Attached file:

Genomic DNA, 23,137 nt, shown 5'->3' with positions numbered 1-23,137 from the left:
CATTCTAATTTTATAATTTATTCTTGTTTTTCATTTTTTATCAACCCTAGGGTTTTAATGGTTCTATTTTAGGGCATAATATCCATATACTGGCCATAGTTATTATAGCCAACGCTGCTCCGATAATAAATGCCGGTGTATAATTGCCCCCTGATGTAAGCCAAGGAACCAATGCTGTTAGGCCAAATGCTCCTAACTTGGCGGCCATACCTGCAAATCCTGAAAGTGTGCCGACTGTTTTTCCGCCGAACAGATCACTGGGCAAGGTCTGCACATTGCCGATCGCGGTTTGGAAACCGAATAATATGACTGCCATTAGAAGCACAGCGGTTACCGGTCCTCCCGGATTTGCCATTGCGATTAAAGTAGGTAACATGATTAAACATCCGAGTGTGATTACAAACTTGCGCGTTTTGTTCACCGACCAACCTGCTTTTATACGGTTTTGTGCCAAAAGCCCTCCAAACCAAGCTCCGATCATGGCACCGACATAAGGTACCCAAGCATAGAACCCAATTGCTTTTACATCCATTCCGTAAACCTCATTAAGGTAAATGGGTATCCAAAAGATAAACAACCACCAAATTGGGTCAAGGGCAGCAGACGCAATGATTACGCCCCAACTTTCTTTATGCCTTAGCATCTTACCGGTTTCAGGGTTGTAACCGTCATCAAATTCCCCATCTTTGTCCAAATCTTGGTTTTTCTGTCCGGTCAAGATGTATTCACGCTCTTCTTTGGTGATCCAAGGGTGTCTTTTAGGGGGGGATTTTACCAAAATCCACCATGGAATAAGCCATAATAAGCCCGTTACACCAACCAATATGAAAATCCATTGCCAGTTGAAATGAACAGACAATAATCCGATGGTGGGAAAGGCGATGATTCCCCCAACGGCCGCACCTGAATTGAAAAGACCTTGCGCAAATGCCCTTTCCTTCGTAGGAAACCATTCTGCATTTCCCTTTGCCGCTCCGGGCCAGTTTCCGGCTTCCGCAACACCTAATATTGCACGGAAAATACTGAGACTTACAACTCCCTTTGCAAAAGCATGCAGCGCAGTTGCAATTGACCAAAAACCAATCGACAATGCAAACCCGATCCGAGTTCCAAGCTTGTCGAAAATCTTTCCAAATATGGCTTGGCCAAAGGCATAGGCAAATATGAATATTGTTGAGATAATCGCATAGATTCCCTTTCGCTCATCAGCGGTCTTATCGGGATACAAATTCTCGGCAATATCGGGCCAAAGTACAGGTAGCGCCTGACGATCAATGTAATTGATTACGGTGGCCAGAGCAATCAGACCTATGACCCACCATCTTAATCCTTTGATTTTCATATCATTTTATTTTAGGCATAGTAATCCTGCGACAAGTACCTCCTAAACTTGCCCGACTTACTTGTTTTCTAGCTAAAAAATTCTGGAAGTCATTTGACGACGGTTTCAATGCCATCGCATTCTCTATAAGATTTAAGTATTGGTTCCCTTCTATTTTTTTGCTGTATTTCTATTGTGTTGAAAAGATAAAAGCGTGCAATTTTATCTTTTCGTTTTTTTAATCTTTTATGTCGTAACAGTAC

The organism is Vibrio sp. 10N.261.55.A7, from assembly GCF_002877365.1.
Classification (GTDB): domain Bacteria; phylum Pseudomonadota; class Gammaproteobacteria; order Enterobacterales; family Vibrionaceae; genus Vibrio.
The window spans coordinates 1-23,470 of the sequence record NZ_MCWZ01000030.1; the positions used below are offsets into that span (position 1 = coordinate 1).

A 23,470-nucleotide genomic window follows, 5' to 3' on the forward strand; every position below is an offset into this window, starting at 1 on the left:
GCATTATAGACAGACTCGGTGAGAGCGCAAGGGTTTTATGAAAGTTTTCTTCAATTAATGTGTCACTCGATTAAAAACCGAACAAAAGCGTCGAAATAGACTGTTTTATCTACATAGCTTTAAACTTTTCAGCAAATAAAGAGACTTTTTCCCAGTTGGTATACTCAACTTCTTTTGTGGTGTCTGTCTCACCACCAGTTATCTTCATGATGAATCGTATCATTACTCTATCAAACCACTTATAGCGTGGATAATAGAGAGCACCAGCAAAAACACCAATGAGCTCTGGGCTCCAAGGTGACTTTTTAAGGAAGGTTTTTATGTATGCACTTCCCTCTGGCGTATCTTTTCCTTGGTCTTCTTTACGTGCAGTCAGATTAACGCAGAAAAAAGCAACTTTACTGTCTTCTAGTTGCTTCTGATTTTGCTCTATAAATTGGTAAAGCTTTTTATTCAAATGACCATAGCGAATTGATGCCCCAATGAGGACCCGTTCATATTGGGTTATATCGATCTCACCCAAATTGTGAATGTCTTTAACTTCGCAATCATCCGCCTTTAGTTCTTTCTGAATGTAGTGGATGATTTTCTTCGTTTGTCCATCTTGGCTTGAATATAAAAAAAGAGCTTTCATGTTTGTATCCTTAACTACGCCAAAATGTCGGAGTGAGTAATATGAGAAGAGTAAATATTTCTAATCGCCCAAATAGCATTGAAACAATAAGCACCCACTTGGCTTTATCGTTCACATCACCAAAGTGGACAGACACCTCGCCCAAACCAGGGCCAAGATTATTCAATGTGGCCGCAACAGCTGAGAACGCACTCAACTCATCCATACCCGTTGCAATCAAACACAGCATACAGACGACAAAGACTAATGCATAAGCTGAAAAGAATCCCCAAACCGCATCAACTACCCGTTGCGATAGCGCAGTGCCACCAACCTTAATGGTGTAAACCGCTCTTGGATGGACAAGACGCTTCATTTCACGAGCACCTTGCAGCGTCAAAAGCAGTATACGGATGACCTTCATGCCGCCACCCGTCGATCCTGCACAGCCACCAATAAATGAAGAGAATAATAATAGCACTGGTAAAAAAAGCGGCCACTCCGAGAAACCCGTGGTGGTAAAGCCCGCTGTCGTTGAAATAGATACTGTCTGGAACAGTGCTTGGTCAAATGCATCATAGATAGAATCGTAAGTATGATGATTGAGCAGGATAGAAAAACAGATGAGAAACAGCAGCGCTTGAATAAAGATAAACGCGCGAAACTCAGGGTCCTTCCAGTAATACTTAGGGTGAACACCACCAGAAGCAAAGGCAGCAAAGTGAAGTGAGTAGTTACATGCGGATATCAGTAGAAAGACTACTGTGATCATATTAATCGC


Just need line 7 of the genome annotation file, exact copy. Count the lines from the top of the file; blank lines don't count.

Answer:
GCATTATAGACAGACTCGGTGAGAGCGCAAGGGTTTTATGAAAGTTTTCTTCAATTAATGTGTCACTCGATTAAAAACCGAACAAAAGCGTCGAAATAGACTGTTTTATCTACATAGCTTTAAACTTTTCAGCAAATAAAGAGACTTTTTCCCAGTTGGTATACTCAACTTCTTTTGTGGTGTCTGTCTCACCACCAGTTATCTTCATGATGAATCGTATCATTACTCTATCAAACCACTTATAGCGTGGATAATAGAGAGCACCAGCAAAAACACCAATGAGCTCTGGGCTCCAAGGTGACTTTTTAAGGAAGGTTTTTATGTATGCACTTCCCTCTGGCGTATCTTTTCCTTGGTCTTCTTTACGTGCAGTCAGATTAACGCAGAAAAAAGCAACTTTACTGTCTTCTAGTTGCTTCTGATTTTGCTCTATAAATTGGTAAAGCTTTTTATTCAAATGACCATAGCGAATTGATGCCCCAATGAGGACCCGTTCATATTGGGTTATATCGATCTCACCCAAATTGTGAATGTCTTTAACTTCGCAATCATCCGCCTTTAGTTCTTTCTGAATGTAGTGGATGATTTTCTTCGTTTGTCCATCTTGGCTTGAATATAAAAAAAGAGCTTTCATGTTTGTATCCTTAACTACGCCAAAATGTCGGAGTGAGTAATATGAGAAGAGTAAATATTTCTAATCGCCCAAATAGCATTGAAACAATAAGCACCCACTTGGCTTTATCGTTCACATCACCAAAGTGGACAGACACCTCGCCCAAACCAGGGCCAAGATTATTCAATGTGGCCGCAACAGCTGAGAACGCACTCAACTCATCCATACCCGTTGCAATCAAACACAGCATACAGACGACAAAGACTAATGCATAAGCTGAAAAGAATCCCCAAACCGCATCAACTACCCGTTGCGATAGCGCAGTGCCACCAACCTTAATGGTGTAAACCGCTCTTGGATGGACAAGACGCTTCATTTCACGAGCACCTTGCAGCGTCAAAAGCAGTATACGGATGACCTTCATGCCGCCACCCGTCGATCCTGCACAGCCACCAATAAATGAAGAGAATAATAATAGCACTGGTAAAAAAAGCGGCCACTCCGAGAAACCCGTGGTGGTAAAGCCCGCTGTCGTTGAAATAGATACTGTCTGGAACAGTGCTTGGTCAAATGCATCATAGATAGAATCGTAAGTATGATGATTGAGCAGGATAGAAAAACAGATGAGAAACAGCAGCGCTTGAATAAAGATAAACGCGCGAAACTCAGGGTCCTTCCAGTAATACTTAGGGTGAACACCACCAGAAGCAAAGGCAGCAAAGTGAAGTGAGTAGTTACATGCGGATATCAGTAGAAAGACTACTGTGATCATATTAATCGC